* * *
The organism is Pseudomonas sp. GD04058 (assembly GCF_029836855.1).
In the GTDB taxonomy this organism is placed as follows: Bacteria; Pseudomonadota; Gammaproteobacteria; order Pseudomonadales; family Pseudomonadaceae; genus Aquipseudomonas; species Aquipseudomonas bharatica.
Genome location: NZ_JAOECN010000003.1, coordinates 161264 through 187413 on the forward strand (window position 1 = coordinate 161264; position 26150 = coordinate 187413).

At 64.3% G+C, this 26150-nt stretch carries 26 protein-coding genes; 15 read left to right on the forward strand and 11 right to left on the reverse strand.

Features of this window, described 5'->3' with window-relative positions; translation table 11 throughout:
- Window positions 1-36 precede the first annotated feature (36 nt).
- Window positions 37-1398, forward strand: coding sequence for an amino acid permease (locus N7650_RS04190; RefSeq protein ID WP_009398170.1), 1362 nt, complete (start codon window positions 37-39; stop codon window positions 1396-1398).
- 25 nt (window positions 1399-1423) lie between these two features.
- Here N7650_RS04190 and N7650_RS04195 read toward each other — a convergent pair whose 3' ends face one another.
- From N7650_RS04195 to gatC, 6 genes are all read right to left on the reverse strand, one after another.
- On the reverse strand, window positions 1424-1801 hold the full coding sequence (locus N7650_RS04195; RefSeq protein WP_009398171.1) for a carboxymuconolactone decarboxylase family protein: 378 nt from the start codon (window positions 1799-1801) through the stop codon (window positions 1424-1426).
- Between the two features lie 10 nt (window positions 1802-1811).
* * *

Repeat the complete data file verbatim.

The organism is Pseudomonas sp. GD04058 (assembly GCF_029836855.1).
In the GTDB taxonomy this organism is placed as follows: Bacteria; Pseudomonadota; Gammaproteobacteria; order Pseudomonadales; family Pseudomonadaceae; genus Aquipseudomonas; species Aquipseudomonas bharatica.
Genome location: NZ_JAOECN010000003.1, coordinates 161264 through 187413 on the forward strand (window position 1 = coordinate 161264; position 26150 = coordinate 187413).

At 64.3% G+C, this 26150-nt stretch carries 26 protein-coding genes; 15 read left to right on the forward strand and 11 right to left on the reverse strand.

Features of this window, described 5'->3' with window-relative positions; translation table 11 throughout:
- Window positions 1-36 precede the first annotated feature (36 nt).
- Window positions 37-1398, forward strand: coding sequence for an amino acid permease (locus N7650_RS04190; RefSeq protein ID WP_009398170.1), 1362 nt, complete (start codon window positions 37-39; stop codon window positions 1396-1398).
- 25 nt (window positions 1399-1423) lie between these two features.
- Here N7650_RS04190 and N7650_RS04195 read toward each other — a convergent pair whose 3' ends face one another.
- From N7650_RS04195 to gatC, 6 genes are all read right to left on the reverse strand, one after another.
- On the reverse strand, window positions 1424-1801 hold the full coding sequence (locus N7650_RS04195; RefSeq protein WP_009398171.1) for a carboxymuconolactone decarboxylase family protein: 378 nt from the start codon (window positions 1799-1801) through the stop codon (window positions 1424-1426).
- Between the two features lie 10 nt (window positions 1802-1811).